Note : Kasper that a great video explaining how everything works behind the scene.

Composite Model

The Diagram give already an indication that the two dimension Tables are imported to the Local cache and that the relationship is a bit different than a “Normal” Relationship, I think the official term is weak relationship.

To Understand how this special Join Works, let’s try a simple Query, show me the total Mwh of coal Production

And here is the SQL Query generated by PowerBI Engine, at first sight it seems very weird !!!!

select `DUID`,
    `C1`
from 
(
    select `DUID`,
        sum(`Mwh`) as `C1`
    from 
    (
        select `DUID`,
            `DAY`,
            `time`,
            `Mwh`
        from `test-187010`.`ReportingDataset`.`UNITARCHIVE`
        where `DUID` in ('APPIN', 'BRAEMAR2', 'BRAEMAR5', 'BW02', 'OAKY2', 'TARONG#1', 'LD03', 'MP1', 'BW01', 'MORANBAH', 'LYA3', 'MP2', 'KPP_1', 'TAHMOOR1', 'TARONG#3', 'LYA2', 'CPP_3', 'BW04', 'TNPS1', 'TARONG#4', 'LYA1', 'BW03', 'OAKYCREK', 'GROSV1', 'TARONG#2', 'LYA4', 'CPP_4', 'GROSV2', 'VP6', 'CALL_B_1', 'WILGAPK', 'GSTONE5', 'VP5', 'LOYYB2', 'CALL_B_2', 'WILGB01', 'GSTONE3', 'STAN-1', 'LOYYB1', 'CALL_A_4', 'DAANDINE', 'GSTONE6', 'YWPS1', 'ER01', 'GERMCRK', 'GSTONE2', 'STAN-2', 'YWPS2', 'ER03', 'MBAHNTH', 'STAN-3', 'YWPS3', 'TERALBA', 'GSTONE4', 'STAN-4', 'YWPS4', 'ER02', 'GSTONE1', 'LD02', 'ER04', 'TOWER', 'BRAEMAR3', 'LD01', 'BRAEMAR6', 'MPP_1', 'GLENNCRK', 'BRAEMAR1', 'LD04', 'BRAEMAR7', 'MPP_2')
    ) as `ITBL`
    group by `DUID`
) as `ITBL`
where not `C1` is null
LIMIT 1000001 OFFSET 0

The Fact table in Direct Query mode contained only DUID, which is the code for the station name ( Coal Power plant, Solar Farm, Winds etc), the remote Source here is BigQuery, which have no idea what Coal means, as it is not a field defined in the table.

PowerBI Engine is smart enough to know which DUID belong to Coal as it is defined in the Dimension Table, get those items and injects them as a filter in the SQL Query, send the Query to the source system and get back the results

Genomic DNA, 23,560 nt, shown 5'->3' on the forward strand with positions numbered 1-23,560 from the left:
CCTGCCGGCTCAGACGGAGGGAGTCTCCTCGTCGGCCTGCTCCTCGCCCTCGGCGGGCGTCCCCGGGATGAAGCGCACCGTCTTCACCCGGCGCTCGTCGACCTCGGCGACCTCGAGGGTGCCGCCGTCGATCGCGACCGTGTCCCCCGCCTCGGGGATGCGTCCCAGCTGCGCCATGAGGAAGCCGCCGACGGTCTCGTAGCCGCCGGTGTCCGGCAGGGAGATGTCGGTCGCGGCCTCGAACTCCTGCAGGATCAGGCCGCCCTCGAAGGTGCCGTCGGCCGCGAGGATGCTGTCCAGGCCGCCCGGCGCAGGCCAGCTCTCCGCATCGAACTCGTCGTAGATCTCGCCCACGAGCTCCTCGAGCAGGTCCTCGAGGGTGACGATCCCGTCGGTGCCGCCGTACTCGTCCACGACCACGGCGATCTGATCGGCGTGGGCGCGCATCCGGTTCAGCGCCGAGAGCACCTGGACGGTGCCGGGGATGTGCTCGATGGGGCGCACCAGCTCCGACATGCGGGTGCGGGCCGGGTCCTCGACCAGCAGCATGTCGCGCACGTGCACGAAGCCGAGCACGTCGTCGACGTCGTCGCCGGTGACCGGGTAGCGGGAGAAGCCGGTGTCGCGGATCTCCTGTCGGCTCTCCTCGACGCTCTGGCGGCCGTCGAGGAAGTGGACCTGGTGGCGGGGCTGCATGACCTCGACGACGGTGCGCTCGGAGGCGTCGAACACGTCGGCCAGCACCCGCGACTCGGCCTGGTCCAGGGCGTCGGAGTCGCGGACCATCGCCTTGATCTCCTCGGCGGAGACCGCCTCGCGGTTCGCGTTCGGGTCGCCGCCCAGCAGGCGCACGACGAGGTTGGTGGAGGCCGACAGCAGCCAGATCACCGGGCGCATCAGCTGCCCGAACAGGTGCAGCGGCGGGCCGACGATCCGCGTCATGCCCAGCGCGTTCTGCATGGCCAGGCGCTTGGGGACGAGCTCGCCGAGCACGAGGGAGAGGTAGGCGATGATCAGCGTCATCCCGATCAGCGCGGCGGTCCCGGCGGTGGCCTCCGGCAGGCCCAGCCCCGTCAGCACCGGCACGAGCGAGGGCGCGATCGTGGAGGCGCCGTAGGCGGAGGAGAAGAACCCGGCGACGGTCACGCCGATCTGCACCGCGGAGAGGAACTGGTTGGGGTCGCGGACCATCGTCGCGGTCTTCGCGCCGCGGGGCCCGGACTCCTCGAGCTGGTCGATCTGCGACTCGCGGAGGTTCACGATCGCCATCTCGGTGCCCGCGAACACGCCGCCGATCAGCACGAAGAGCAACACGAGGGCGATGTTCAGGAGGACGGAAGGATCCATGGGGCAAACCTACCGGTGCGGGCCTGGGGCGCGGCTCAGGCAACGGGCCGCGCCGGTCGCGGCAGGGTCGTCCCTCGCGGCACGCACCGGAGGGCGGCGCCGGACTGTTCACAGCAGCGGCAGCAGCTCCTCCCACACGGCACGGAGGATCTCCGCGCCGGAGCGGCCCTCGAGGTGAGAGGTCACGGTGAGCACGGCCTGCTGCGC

to be honest I did like this approach very much as usage based Database that I used Synapse Serverless and BigQuery, you pay a minimum of 10 MB by table, if you can avoid joins and pass everything as filters you save a bit of money.

Does it scale Though

to test it, I built two exact same visual, one using composite and the other Dual

So Far, so good, nearly same performance ( it is hard to believe it is 80 millions rows, and the region is Tokyo )

Now let’s add a date dimension, show me, Mwh per state per year

that’s not Good, 12 second is definitely not interactive, my first gut feeling, BigQuery slow down because of all those filters value, let’s check

Composite Model 2.1 sec, notice it did billed only 10 MB ( I am using a materialized View on the base Table )

And Now Dual Mode, which make the joins at the source, that’s why I am billed for 30 MB ( Synapse Serverless do the same)

Data Transfer is the bottleneck

ok doing the join is faster, but still it does not explain the big difference observed in PowerBI. now let’s check the result set returned by every Query

Dual Mode

35 rows, the same level of granularity as the visual

Composite Model

375K rows returned, yes, it is correct, PowerBI in composite mode don’t know anything about Year and Region, it has to get everything by DUID and Day level then group everything locally using the special join.

Downloading 370K will be slow and not very efficient for everything involved here, yes I know, you can add dimension year and region to the fact table, in that case we may just use flat table and call it a day. (I am joking you still need a dimension specially f you want to join another Fact)

so is Composite Model Bad ? absolutely not, but there is no free lunch, if you use it with dimensions that generate a small number of row it is fine, otherwise it can be slow, DWH are fast but data transfer is always a problem

How about Direct Query for PowerBI Dataset

it works the same way, two remote PowerBI Dataset are absolutely isolated from one another, PowerBI just see them as a separate Server !!!, and the join works by passing filter values around, Vertipaq is very fast though and all the datasets are located in the same space, I suspect it is less of a problem, But if you are not carefully enough with dimension with high cardinality, it may slow down the experience.

This is an example of a composite Model between two very small tables from two PowerBI Dataset, the DAX Query is passing day filter around, it is still fast, but the more you add, the slower it get.

We don’t use Composite Model at works as currently it needs a build permission for every user, and I did find sometimes rebuilding a model from scratch is much more practical than trying to decipher someone else disconnected table measure shenanigan, I think we currently use it only for special model to show a summary of all KPI from all existing Models grouped at a very high level.

The perfect use case for composite Model is if you have a Mature Enterprise Model and you need only to add a special dimension, like a different hierarchy then it is just perfect, anything else you need to be rather careful , you may end up with spaghetti Models all over the place.

What if ?